Bahamas Bash Lacrosse Tournament was a success


Tribune Freeport Reporter


THE second consecutive Bahamas Bash Lacrosse Tournament was held in Grand Bahama June 29 to July 1 and attracted some 100 players, parents and coaches from Florida to the island.

The event, organised by Bo Lamont, director of Bahamas Bash Lacrosse Tournament, helps to promote the sport of lacrosse.

This year’s tournament was dedicated to the late “Mama Rose” who ensured “that there were diversity and inclusion where underprivileged students received opportunities as the privileged students around them.”

Bahamian athletes were also taught how to play the sport from professional players and team coaches attending the tournament. Among them, Kodia Rolle, 12, found it fun and a great way to keep physically fit.

Nuvolari Chotoosingh, manager of Niche Markets, Ministry of Tourism and Aviation (MOTA) in Freeport, said the tournament helps to promote sports tourism on Grand Bahama.

“I’d like to thank Bo Lamont for returning to Grand Bahama Island once again this year for the second consecutive year. This tournament represents another event on the island that brings in a number of athletes,” he said.

Mr Chotoosingh reported that the number of athletes this year has doubled. “That represents growth where there are more booked hotel rooms and vendors benefitting from the event,” he added.

He commended the Ministry of Youth, Sports and Culture for assisting in facilitating the event, and working with partners to give the group the best rates.

The tournament caters to a mixture of boys and girls teams which travelled to compete in this year’s tournament. “It’s a pleasure to come here, we really enjoy spending time and interacting with the people,” said Mr Lamont.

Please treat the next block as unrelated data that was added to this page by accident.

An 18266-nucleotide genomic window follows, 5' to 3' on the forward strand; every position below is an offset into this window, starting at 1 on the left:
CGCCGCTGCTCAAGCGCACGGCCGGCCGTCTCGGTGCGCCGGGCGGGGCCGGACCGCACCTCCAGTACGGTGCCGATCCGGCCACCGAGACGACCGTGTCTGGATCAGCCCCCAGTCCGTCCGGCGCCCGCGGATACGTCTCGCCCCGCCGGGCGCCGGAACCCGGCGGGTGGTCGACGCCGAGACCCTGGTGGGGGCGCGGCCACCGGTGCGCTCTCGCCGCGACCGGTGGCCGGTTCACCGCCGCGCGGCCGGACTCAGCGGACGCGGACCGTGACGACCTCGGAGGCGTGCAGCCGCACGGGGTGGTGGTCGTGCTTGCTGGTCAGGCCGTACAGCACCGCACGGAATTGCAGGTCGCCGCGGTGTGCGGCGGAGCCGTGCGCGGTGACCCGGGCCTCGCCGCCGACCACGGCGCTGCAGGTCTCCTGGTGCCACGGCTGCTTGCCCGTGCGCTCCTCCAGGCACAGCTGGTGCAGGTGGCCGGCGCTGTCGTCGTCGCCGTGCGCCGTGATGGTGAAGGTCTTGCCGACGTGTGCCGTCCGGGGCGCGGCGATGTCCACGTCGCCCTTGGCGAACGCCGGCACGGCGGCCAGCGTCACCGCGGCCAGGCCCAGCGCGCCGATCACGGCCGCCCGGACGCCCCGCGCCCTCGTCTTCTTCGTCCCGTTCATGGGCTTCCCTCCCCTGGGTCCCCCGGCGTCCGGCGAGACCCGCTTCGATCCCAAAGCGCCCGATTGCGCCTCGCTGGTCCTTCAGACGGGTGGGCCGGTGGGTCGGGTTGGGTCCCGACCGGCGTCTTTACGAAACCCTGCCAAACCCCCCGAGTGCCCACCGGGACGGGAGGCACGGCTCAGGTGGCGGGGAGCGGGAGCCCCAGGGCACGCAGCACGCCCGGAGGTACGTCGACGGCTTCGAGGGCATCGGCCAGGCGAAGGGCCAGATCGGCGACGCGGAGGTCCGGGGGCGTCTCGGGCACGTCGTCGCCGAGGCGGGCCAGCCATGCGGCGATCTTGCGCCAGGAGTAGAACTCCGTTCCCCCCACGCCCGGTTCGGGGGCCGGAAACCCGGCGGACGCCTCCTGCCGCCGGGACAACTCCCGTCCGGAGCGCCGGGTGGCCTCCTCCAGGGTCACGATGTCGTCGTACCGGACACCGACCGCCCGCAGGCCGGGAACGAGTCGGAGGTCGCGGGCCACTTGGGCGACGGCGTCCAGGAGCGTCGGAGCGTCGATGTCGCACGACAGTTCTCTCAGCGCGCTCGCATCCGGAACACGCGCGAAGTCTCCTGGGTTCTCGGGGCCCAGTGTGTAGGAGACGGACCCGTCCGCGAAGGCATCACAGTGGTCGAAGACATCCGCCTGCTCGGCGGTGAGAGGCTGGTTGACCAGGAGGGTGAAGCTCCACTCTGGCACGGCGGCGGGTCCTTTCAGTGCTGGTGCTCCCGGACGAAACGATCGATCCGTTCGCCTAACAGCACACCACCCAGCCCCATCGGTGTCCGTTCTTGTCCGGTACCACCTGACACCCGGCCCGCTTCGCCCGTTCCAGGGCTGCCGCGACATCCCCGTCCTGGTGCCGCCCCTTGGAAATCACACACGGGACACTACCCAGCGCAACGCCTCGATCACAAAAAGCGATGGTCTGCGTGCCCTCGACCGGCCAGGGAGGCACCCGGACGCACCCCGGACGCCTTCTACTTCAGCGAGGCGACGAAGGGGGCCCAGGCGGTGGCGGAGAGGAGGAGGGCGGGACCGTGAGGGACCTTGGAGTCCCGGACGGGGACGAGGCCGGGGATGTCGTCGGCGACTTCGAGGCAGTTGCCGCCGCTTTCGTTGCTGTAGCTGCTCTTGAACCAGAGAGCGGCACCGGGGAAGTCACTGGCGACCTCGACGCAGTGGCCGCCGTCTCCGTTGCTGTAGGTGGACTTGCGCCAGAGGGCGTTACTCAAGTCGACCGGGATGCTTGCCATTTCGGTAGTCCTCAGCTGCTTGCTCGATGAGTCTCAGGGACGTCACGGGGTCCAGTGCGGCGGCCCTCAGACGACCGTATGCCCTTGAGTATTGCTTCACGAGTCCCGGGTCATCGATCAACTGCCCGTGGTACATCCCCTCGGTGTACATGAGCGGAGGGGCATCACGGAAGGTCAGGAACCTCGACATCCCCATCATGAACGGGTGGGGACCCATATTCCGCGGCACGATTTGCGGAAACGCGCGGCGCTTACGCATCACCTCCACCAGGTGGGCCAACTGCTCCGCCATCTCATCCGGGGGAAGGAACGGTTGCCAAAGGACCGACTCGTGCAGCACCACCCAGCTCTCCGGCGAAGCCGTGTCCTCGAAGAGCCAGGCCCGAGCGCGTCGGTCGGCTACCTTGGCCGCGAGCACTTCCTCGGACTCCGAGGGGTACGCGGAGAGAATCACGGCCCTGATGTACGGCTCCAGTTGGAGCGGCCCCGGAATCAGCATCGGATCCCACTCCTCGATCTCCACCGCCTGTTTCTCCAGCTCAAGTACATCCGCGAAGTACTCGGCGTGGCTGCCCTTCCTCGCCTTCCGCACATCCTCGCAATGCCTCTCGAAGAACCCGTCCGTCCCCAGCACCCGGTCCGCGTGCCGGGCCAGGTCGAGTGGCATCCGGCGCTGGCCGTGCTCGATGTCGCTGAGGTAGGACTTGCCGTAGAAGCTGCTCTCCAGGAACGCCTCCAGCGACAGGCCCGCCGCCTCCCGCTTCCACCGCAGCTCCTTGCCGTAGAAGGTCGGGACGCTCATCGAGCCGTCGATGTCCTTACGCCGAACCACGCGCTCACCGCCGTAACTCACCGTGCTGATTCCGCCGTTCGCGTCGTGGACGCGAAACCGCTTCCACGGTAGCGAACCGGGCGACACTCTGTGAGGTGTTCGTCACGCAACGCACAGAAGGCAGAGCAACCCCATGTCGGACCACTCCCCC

The tournament aims to grow the sport, and organisers hope to continue bringing the sport to The Bahamas, and gathering support from other teams in the US. Said Mr Lamont: “We’d like to grow. More people came this year who are excited and want to spread the word when they go back and tell people that they should come to The Bahamas to play lacrosse. So, I would imagine next year we’ll have certainly more boys and girls teams in both divisions, so we hope to at least double in size.”

The sport of Lacrosse originated from Native America and is known as the healing game because of their belief that the game was given to them by the Creator for enjoyment and to promote healing to settle disputes and to help their spiritual development.

Chivvaun Smith, an MOTA representative, noted that the event was primarily focused on giving back, and the 2018 tournament added a humanitarian dynamic to the prestigious sport.


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